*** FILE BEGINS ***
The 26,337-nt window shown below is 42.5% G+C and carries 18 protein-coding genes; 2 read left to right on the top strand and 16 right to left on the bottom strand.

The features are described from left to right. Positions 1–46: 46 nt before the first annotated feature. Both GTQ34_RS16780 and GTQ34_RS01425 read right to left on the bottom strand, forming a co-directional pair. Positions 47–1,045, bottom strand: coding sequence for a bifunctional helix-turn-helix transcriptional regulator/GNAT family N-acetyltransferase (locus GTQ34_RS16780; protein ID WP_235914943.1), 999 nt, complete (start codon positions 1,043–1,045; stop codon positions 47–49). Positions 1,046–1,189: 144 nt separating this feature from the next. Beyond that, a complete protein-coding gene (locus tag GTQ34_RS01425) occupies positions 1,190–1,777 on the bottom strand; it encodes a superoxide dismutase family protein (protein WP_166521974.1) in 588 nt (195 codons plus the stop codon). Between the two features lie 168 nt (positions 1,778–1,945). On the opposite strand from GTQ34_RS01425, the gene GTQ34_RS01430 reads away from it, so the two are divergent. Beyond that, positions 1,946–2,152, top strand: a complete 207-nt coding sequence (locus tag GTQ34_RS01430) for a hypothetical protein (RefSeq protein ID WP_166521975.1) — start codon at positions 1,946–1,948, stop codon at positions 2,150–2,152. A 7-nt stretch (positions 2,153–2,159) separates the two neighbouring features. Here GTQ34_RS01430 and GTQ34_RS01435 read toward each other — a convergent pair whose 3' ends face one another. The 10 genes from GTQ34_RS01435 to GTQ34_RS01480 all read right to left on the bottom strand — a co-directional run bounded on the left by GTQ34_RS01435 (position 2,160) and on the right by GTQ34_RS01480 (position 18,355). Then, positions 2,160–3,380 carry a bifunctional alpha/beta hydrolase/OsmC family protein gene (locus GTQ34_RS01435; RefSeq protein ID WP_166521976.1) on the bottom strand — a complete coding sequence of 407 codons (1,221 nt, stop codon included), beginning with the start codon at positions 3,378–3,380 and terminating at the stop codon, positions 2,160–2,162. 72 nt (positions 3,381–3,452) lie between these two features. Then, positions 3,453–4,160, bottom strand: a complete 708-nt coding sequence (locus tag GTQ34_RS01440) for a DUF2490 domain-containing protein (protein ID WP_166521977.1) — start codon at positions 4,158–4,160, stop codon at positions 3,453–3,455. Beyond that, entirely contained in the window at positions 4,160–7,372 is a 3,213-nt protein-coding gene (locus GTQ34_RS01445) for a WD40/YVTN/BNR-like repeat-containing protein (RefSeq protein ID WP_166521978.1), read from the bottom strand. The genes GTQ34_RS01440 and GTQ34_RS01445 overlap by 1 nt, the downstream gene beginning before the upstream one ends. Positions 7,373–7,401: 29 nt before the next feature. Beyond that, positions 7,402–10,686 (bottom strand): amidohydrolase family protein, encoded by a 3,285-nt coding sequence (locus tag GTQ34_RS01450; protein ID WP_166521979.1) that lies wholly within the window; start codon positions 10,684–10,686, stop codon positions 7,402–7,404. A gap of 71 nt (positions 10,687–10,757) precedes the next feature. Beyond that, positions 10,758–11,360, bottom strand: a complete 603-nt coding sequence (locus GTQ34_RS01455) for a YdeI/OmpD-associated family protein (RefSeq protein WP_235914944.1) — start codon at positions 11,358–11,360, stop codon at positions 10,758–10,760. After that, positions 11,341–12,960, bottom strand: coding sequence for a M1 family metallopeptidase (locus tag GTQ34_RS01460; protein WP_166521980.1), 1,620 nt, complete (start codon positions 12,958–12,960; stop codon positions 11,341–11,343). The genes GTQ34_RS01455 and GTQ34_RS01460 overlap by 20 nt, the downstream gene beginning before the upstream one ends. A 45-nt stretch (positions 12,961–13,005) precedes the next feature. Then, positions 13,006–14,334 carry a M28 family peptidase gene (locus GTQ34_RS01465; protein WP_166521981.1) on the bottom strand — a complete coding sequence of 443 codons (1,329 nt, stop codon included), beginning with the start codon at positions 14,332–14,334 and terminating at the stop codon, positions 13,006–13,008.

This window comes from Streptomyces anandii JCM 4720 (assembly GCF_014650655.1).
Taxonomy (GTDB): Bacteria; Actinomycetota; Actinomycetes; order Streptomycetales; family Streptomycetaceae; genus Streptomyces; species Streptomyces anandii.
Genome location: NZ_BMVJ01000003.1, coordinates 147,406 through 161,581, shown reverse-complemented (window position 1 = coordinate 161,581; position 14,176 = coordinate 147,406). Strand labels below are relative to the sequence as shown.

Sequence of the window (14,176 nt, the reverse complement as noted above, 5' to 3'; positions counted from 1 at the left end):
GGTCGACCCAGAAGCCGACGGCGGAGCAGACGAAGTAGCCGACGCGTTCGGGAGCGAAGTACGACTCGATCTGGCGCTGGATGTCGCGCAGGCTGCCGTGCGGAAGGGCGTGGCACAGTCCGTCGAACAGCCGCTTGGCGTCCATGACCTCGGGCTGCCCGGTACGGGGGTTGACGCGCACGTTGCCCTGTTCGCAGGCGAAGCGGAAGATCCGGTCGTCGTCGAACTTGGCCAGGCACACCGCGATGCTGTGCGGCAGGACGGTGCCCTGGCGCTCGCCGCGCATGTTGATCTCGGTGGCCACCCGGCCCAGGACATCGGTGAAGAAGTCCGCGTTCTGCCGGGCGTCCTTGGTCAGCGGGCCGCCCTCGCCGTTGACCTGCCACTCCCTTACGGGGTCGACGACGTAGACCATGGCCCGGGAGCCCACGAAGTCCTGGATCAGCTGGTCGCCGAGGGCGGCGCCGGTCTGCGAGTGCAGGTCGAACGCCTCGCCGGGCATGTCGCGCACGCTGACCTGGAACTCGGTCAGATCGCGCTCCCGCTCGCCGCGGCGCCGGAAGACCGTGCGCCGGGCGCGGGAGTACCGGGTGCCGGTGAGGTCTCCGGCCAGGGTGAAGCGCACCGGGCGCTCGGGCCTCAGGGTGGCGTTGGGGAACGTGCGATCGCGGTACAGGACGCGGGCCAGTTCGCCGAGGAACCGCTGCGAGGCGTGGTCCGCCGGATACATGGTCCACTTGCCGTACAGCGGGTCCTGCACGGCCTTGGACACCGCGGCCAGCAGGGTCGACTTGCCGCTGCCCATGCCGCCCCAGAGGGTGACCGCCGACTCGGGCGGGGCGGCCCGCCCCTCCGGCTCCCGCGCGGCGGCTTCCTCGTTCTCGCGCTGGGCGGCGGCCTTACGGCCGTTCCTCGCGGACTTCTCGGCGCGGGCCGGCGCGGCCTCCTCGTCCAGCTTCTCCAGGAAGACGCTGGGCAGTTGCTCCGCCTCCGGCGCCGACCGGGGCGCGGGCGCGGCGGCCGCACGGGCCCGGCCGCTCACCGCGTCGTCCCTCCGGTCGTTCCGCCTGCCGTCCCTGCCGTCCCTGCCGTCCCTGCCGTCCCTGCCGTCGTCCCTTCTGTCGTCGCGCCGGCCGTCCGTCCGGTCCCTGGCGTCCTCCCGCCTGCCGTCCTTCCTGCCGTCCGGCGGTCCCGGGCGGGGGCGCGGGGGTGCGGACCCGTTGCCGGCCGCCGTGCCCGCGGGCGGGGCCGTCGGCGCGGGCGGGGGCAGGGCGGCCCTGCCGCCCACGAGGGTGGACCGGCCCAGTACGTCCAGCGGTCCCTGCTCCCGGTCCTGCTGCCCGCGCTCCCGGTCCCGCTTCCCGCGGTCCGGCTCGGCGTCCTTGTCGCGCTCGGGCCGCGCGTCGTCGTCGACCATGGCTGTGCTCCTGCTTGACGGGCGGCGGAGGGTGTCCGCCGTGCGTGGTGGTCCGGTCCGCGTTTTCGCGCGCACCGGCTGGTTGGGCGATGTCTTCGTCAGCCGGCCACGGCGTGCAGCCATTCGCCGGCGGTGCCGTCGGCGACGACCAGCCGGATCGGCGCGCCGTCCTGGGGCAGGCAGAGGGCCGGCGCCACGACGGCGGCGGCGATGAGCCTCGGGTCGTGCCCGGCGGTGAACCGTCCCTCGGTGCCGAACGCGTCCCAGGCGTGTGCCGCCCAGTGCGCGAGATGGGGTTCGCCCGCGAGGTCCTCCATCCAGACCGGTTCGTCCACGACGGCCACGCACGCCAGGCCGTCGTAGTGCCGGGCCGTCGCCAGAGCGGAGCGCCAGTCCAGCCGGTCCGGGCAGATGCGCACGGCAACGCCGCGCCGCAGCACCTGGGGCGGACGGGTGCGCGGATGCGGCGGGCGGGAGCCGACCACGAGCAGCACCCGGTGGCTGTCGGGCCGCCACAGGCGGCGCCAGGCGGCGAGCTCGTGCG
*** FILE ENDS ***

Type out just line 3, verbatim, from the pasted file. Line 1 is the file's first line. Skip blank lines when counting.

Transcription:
This window comes from Streptomyces anandii JCM 4720 (assembly GCF_014650655.1).